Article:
Preclinical research in animals often fails to adequately predict the outcomes observed in human patients. Chimeric animals bearing individual human tissues have been developed to provide improved models of human-specific cellular processes. Mice transplanted with human hematopoietic stem cells can be used to study human immune responses, infections of blood cells and processes of hematopoiesis. Animals with humanized livers are useful for modeling hepatotropic infections as well as drug metabolism and hepatotoxicity. However, many pathophysiologic processes involve both the liver and the hematolymphoid system. Examples include hepatitis C/HIV co-infection, immune mediated liver diseases, liver injuries with inflammation such as steatohepatitis and alcoholic liver disease. We developed a robust protocol enabling the concurrent double-humanization of mice with mature hepatocytes and human blood. Immune-deficient, fumarylacetoacetate hydrolase (Fah(-/-)), Rag2(-/-) and Il2rg(-/-) deficient animals on the NOD-strain background (FRGN) were simultaneously co-transplanted with adult human hepatocytes and hematopoietic stem cells after busulfan and Ad:uPA pre-conditioning. Four months after transplantation the average human liver repopulation exceeded 80% and hematopoietic chimerism also was high (40-80% in bone marrow). Importantly, human macrophages (Kupffer cells) were present in the chimeric livers. Double-chimeric FRGN mice will serve as a new model for disease processes that involve interactions between hepatocytes and hematolymphoid cells.
View details for PubMedID 25310256
The organoid-initiating cells in mouse pancreas and liver are phenotypically and functionally similar
STEM CELL RESEARCH
2014; 13 (2): 275–83
Pancreatic Lgr5 expression has been associated with organoid-forming epithelial progenitor populations but the identity of the organoid-initiating epithelial cell subpopulation has remained elusive. Injury causes the emergence of an Lgr5(+) organoid-forming epithelial progenitor population in the adult mouse liver and pancreas. Here, we define the origin of organoid-initiating cells from mouse pancreas and liver prior to Lgr5 activation. This clonogenic population was defined as MIC1-1C3(+)/CD133(+)/CD26(-) in both tissues and the frequency of organoid initiation within this population was approximately 5% in each case. The transcriptomes of these populations overlapped extensively and showed enrichment of epithelial progenitor-associated regulatory genes such as Sox9 and FoxJ1. Surprisingly, pancreatic organoid cells also had the capacity to generate hepatocyte-like cells upon transplantation to Fah(-/-) mice, indicating a differentiation capacity similar to hepatic organoids. Although spontaneous endocrine differentiation of pancreatic progenitors was not observed in culture, adenoviral delivery of fate-specifying factors Pdx1, Neurog3 and MafA induced insulin expression without glucagon or somatostatin. Pancreatic organoid cultures therefore preserve many key attributes of progenitor cells while allowing unlimited expansion, facilitating the study of fate determination.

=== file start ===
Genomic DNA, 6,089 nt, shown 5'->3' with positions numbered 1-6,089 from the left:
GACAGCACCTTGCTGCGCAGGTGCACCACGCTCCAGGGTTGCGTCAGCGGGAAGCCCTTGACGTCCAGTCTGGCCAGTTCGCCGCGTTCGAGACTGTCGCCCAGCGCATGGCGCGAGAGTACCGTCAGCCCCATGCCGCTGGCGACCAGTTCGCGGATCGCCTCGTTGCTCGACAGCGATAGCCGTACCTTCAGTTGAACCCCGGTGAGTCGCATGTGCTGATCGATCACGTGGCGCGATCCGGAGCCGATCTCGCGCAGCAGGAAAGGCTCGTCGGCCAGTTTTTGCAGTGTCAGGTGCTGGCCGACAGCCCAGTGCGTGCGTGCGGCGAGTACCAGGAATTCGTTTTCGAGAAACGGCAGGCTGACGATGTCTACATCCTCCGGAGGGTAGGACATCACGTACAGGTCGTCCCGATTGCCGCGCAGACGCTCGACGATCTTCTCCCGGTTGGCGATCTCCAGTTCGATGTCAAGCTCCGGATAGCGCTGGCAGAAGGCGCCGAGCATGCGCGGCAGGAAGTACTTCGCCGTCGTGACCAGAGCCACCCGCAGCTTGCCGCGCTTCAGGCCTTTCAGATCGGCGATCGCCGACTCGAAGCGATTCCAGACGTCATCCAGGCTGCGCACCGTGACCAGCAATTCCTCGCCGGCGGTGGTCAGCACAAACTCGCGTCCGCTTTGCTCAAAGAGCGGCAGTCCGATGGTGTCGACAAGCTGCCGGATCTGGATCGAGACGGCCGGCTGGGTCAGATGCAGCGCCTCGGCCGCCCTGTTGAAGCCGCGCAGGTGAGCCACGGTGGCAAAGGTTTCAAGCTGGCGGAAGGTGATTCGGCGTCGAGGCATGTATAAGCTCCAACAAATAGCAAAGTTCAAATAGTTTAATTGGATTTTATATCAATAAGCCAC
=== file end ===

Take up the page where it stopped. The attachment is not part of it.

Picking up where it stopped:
View details for PubMedID 25151611
View details for PubMedCentralID PMC4243830
Clonal Tracing of Sox9(+) Liver Progenitors in Mouse Oval Cell Injury
2014; 60 (1): 278-289
Proliferating ducts, termed "oval cells," have long been thought to be bipotential, that is, produce both biliary ducts and hepatocytes during chronic liver injury. The precursor to oval cells is considered to be a facultative liver stem cell (LSC). Recent lineage tracing experiments indicated that the LSC is SRY-related HMG box transcription factor 9 positive (Sox9(+) ) and can replace the bulk of hepatocyte mass in several settings. However, no clonal relationship between Sox9(+) cells and the two epithelial liver lineages was established. We labeled Sox9(+) mouse liver cells at low density with a multicolor fluorescent confetti reporter. Organoid formation validated the progenitor activity of the labeled population. Sox9(+) cells were traced in multiple oval cell injury models using both histology and fluorescence-activated cell sorting. Surprisingly, only rare clones containing both hepatocytes and oval cells were found in any experiment. Quantitative analysis showed that Sox9(+) cells contributed only minimally (<1%) to the hepatocyte pool, even in classic oval cell injury models. In contrast, clonally marked mature hepatocytes demonstrated the ability to self-renew in all classic mouse oval cell activation injuries. A hepatocyte chimera model to trace hepatocytes and nonparenchymal cells also demonstrated the prevalence of hepatocyte-driven regeneration in mouse oval cell injury models.Sox9(+) ductal progenitor cells give rise to clonal oval cell proliferation and bipotential organoids, but rarely produce hepatocytes in vivo. Hepatocytes themselves are the predominant source of new parenchyma cells in prototypical mouse models of oval cell activation.
View details for DOI 10.1002/hep.27084
View details for Web of Science ID 000337969000032
View details for PubMedID 24700457
View details for PubMedCentralID PMC4077948